Iron Lady: A Case of Eosinophilic Fasciitis

Diana Valadares, Joao Neves, Isabel Almeida, Carlos Lopes, Carlos Vasconcelos


       Eosinophilic Fasciitis is a rare rheumatologic disease usually characterized by erythema and limbs’ pain, cutaneous induration and peripheral eosinophilia. However, it is important to consider Eosinophilic Fasciitis in differential diagnosis of others scleroderma-like syndromes. The authors present a case of a 52-year-old woman who presented to our hospital with a four months evolution of limb and trunk diffuse symmetrical cutaneous induration, thickening of the skin without joint involvement and no history of Raynaud's phenomenon. On physical examination, she had a grade 3 skin thickening in the involved segments. Laboratory studies revealed no peripheral eosinophilia. The biopsy showed fibrotic involvement of muscle and fascia, with a few inflammatory infiltrations of lymphocytes. She started prednisolone 1 mg/kg/day, with partial regression of cutaneous injuries. As Eosinophilic Fasciitis is so rare, its recognition can be difficult, especially when the patient is observed at a late stage where the peripheral eosinophilia and inflammatory infiltration in the histology are usually no longer present. A clinical history and a detailed physical examination, especially with the presence of orange peel skin, are the fundamental clues for the diagnosis.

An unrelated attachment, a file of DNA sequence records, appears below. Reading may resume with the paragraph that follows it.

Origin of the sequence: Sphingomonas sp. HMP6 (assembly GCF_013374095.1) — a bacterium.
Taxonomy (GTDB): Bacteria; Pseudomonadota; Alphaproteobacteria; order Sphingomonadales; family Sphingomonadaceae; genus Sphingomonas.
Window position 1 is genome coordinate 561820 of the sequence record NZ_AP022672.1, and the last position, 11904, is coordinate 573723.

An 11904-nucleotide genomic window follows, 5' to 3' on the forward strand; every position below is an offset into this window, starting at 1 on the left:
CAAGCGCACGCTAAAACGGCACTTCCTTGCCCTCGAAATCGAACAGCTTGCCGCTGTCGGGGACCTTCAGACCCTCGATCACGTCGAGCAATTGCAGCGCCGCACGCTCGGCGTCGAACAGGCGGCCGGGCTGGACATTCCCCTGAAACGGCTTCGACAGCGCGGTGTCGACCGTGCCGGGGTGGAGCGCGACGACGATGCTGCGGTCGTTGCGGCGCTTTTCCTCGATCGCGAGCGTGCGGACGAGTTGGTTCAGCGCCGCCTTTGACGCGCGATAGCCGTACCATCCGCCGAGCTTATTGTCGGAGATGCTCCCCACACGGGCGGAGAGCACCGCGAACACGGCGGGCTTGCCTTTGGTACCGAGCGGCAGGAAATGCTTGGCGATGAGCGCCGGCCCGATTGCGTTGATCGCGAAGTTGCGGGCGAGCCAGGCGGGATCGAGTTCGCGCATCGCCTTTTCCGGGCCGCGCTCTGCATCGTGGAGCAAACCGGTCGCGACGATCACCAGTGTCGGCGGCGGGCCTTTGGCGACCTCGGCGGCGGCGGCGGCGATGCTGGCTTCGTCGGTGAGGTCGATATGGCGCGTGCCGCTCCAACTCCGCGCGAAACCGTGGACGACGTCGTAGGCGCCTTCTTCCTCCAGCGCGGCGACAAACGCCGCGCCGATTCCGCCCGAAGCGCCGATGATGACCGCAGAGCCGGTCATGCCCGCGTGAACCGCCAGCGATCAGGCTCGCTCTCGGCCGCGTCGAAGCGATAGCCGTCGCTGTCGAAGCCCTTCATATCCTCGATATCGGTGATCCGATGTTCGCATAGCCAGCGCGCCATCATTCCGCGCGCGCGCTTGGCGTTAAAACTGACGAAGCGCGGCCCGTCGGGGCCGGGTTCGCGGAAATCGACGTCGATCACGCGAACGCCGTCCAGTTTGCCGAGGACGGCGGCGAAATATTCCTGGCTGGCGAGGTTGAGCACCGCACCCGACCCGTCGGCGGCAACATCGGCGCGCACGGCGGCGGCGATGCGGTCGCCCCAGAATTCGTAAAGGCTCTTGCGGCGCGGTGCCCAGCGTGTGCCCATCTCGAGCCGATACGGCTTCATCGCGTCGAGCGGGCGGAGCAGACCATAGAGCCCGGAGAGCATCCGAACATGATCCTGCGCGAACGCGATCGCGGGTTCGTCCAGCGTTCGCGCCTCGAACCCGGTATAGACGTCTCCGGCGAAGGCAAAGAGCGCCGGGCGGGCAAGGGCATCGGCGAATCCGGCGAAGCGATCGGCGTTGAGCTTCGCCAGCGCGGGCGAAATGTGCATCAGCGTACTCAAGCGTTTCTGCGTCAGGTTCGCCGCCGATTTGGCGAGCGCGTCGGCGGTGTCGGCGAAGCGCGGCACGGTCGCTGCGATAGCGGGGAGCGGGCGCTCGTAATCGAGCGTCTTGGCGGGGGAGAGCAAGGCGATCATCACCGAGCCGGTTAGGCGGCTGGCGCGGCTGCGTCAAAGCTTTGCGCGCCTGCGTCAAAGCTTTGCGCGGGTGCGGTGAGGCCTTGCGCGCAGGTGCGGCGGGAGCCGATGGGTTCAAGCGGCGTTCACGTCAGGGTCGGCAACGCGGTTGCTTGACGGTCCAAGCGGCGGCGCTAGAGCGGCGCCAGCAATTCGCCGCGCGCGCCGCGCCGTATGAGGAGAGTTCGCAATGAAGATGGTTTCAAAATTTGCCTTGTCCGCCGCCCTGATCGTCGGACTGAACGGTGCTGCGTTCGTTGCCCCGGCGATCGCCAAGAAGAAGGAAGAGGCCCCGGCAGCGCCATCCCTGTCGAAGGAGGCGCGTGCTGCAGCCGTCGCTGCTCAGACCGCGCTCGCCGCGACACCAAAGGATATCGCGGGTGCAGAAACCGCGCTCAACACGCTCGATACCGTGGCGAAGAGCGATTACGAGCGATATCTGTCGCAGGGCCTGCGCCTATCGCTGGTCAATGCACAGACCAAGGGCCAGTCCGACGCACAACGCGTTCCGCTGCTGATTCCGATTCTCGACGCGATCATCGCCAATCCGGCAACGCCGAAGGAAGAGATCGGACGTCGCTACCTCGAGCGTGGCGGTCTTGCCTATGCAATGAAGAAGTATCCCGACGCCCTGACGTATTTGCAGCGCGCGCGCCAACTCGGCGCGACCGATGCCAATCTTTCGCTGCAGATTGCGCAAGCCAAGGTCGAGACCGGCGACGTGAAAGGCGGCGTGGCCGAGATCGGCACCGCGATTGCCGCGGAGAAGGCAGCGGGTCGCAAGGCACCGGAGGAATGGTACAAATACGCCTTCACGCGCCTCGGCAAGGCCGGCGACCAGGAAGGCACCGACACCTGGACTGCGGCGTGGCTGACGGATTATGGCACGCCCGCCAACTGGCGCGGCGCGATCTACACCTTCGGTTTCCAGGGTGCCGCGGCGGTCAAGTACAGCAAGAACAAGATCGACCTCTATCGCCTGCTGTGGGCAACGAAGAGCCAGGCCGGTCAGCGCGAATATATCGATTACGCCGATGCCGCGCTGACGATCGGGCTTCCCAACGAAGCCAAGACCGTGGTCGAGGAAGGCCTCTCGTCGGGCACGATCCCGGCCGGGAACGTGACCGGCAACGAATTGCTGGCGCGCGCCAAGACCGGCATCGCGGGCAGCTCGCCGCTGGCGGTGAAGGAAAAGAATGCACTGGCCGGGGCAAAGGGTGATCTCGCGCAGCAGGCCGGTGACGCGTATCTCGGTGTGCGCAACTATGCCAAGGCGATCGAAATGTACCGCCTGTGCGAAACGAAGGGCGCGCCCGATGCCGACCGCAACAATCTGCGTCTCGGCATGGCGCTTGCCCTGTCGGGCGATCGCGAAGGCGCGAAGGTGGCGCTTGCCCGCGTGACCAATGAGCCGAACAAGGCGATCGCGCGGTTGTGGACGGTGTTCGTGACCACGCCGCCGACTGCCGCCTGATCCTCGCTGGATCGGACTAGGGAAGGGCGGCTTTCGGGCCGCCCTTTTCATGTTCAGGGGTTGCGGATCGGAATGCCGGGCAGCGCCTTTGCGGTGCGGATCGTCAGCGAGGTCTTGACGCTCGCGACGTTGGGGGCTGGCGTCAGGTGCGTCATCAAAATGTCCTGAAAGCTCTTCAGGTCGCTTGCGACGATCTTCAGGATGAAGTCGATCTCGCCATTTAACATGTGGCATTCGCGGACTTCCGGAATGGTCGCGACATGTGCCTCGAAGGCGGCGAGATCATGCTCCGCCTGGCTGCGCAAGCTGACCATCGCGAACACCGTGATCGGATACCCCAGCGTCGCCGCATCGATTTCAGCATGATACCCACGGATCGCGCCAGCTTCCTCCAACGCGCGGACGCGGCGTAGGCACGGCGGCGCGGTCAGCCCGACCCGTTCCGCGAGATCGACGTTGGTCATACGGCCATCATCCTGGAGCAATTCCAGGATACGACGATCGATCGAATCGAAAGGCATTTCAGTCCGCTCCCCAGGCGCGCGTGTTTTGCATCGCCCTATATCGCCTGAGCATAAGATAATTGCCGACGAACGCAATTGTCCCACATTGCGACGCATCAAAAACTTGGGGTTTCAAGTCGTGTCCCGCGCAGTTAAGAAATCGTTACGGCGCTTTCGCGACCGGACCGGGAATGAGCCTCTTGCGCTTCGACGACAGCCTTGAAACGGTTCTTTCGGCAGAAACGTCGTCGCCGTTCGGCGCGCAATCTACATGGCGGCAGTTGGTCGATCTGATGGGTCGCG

Eosinophilia Fasciitis; Cutaneous induration; Eosinophilia; Steroids

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Journal of Medical Cases, monthly, ISSN 1923-4155 (print), 1923-4163 (online), published by Elmer Press Inc.     

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